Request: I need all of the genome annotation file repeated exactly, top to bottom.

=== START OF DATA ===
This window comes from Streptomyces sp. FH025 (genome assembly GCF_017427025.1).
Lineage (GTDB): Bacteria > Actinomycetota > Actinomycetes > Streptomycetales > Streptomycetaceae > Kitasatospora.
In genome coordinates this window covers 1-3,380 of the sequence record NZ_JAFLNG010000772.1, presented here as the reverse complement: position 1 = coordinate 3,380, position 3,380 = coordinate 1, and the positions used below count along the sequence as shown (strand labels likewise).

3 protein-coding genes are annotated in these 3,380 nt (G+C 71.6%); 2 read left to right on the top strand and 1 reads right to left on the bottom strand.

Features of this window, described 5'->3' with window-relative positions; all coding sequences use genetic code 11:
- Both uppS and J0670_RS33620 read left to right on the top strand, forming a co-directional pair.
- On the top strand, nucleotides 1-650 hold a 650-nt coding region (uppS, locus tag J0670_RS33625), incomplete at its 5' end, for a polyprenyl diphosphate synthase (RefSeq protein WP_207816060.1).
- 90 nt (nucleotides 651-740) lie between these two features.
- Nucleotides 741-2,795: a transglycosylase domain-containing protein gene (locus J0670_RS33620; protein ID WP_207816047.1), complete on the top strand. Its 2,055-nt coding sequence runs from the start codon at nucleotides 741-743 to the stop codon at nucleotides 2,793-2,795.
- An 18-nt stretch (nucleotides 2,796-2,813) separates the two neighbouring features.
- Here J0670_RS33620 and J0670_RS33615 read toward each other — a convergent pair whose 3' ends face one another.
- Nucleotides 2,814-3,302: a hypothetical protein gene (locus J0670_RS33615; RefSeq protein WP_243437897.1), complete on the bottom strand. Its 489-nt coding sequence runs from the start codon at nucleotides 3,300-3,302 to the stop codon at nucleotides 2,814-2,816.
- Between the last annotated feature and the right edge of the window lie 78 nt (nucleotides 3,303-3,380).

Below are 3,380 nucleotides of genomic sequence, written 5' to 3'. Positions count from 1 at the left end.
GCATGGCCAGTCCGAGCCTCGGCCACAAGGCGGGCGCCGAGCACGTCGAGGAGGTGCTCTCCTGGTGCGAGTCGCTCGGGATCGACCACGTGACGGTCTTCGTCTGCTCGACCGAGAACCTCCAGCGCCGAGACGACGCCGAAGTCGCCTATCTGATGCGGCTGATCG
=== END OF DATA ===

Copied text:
This window comes from Streptomyces sp. FH025 (genome assembly GCF_017427025.1).
Lineage (GTDB): Bacteria > Actinomycetota > Actinomycetes > Streptomycetales > Streptomycetaceae > Kitasatospora.
In genome coordinates this window covers 1-3,380 of the sequence record NZ_JAFLNG010000772.1, presented here as the reverse complement: position 1 = coordinate 3,380, position 3,380 = coordinate 1, and the positions used below count along the sequence as shown (strand labels likewise).

3 protein-coding genes are annotated in these 3,380 nt (G+C 71.6%); 2 read left to right on the top strand and 1 reads right to left on the bottom strand.

Features of this window, described 5'->3' with window-relative positions; all coding sequences use genetic code 11:
- Both uppS and J0670_RS33620 read left to right on the top strand, forming a co-directional pair.
- On the top strand, nucleotides 1-650 hold a 650-nt coding region (uppS, locus tag J0670_RS33625), incomplete at its 5' end, for a polyprenyl diphosphate synthase (RefSeq protein WP_207816060.1).
- 90 nt (nucleotides 651-740) lie between these two features.
- Nucleotides 741-2,795: a transglycosylase domain-containing protein gene (locus J0670_RS33620; protein ID WP_207816047.1), complete on the top strand. Its 2,055-nt coding sequence runs from the start codon at nucleotides 741-743 to the stop codon at nucleotides 2,793-2,795.
- An 18-nt stretch (nucleotides 2,796-2,813) separates the two neighbouring features.
- Here J0670_RS33620 and J0670_RS33615 read toward each other — a convergent pair whose 3' ends face one another.
- Nucleotides 2,814-3,302: a hypothetical protein gene (locus J0670_RS33615; RefSeq protein WP_243437897.1), complete on the bottom strand. Its 489-nt coding sequence runs from the start codon at nucleotides 3,300-3,302 to the stop codon at nucleotides 2,814-2,816.
- Between the last annotated feature and the right edge of the window lie 78 nt (nucleotides 3,303-3,380).

Below are 3,380 nucleotides of genomic sequence, written 5' to 3'. Positions count from 1 at the left end.
GCATGGCCAGTCCGAGCCTCGGCCACAAGGCGGGCGCCGAGCACGTCGAGGAGGTGCTCTCCTGGTGCGAGTCGCTCGGGATCGACCACGTGACGGTCTTCGTCTGCTCGACCGAGAACCTCCAGCGCCGAGACGACGCCGAAGTCGCCTATCTGATGCGGCTGATCG